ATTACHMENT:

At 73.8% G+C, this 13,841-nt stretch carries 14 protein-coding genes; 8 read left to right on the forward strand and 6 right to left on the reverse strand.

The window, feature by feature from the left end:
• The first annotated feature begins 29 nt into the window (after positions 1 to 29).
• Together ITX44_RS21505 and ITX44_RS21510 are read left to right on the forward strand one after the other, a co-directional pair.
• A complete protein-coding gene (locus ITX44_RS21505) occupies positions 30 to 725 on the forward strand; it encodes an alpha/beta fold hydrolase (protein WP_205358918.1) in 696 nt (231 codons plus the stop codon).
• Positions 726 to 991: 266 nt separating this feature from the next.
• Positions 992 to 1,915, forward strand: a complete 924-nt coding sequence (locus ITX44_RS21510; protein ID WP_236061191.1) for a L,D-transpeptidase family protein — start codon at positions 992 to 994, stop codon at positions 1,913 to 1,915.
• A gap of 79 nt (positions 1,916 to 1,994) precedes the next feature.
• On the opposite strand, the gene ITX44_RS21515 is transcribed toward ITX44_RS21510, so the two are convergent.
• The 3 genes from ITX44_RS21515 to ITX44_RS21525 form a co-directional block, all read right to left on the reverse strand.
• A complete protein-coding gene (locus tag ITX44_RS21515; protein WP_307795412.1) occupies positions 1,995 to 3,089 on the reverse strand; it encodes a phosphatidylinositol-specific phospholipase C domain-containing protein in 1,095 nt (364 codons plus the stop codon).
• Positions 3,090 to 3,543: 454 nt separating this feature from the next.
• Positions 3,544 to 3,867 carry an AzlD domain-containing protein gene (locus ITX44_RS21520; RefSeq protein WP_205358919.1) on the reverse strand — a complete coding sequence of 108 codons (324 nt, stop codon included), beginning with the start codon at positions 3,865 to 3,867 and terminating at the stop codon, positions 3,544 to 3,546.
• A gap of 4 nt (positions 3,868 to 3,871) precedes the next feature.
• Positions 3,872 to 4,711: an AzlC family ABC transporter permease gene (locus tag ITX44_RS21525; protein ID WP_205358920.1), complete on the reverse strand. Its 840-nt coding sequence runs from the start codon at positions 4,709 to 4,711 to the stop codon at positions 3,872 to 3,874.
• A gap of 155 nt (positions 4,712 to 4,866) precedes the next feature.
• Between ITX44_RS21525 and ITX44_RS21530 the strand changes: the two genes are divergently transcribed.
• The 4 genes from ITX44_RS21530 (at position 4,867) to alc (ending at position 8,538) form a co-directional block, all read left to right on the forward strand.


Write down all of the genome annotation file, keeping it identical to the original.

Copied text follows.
At 73.8% G+C, this 13,841-nt stretch carries 14 protein-coding genes; 8 read left to right on the forward strand and 6 right to left on the reverse strand.

The window, feature by feature from the left end:
• The first annotated feature begins 29 nt into the window (after positions 1 to 29).
• Together ITX44_RS21505 and ITX44_RS21510 are read left to right on the forward strand one after the other, a co-directional pair.
• A complete protein-coding gene (locus ITX44_RS21505) occupies positions 30 to 725 on the forward strand; it encodes an alpha/beta fold hydrolase (protein WP_205358918.1) in 696 nt (231 codons plus the stop codon).
• Positions 726 to 991: 266 nt separating this feature from the next.
• Positions 992 to 1,915, forward strand: a complete 924-nt coding sequence (locus ITX44_RS21510; protein ID WP_236061191.1) for a L,D-transpeptidase family protein — start codon at positions 992 to 994, stop codon at positions 1,913 to 1,915.
• A gap of 79 nt (positions 1,916 to 1,994) precedes the next feature.
• On the opposite strand, the gene ITX44_RS21515 is transcribed toward ITX44_RS21510, so the two are convergent.
• The 3 genes from ITX44_RS21515 to ITX44_RS21525 form a co-directional block, all read right to left on the reverse strand.
• A complete protein-coding gene (locus tag ITX44_RS21515; protein WP_307795412.1) occupies positions 1,995 to 3,089 on the reverse strand; it encodes a phosphatidylinositol-specific phospholipase C domain-containing protein in 1,095 nt (364 codons plus the stop codon).
• Positions 3,090 to 3,543: 454 nt separating this feature from the next.
• Positions 3,544 to 3,867 carry an AzlD domain-containing protein gene (locus ITX44_RS21520; RefSeq protein WP_205358919.1) on the reverse strand — a complete coding sequence of 108 codons (324 nt, stop codon included), beginning with the start codon at positions 3,865 to 3,867 and terminating at the stop codon, positions 3,544 to 3,546.
• A gap of 4 nt (positions 3,868 to 3,871) precedes the next feature.
• Positions 3,872 to 4,711: an AzlC family ABC transporter permease gene (locus tag ITX44_RS21525; protein ID WP_205358920.1), complete on the reverse strand. Its 840-nt coding sequence runs from the start codon at positions 4,709 to 4,711 to the stop codon at positions 3,872 to 3,874.
• A gap of 155 nt (positions 4,712 to 4,866) precedes the next feature.
• Between ITX44_RS21525 and ITX44_RS21530 the strand changes: the two genes are divergently transcribed.
• The 4 genes from ITX44_RS21530 (at position 4,867) to alc (ending at position 8,538) form a co-directional block, all read left to right on the forward strand.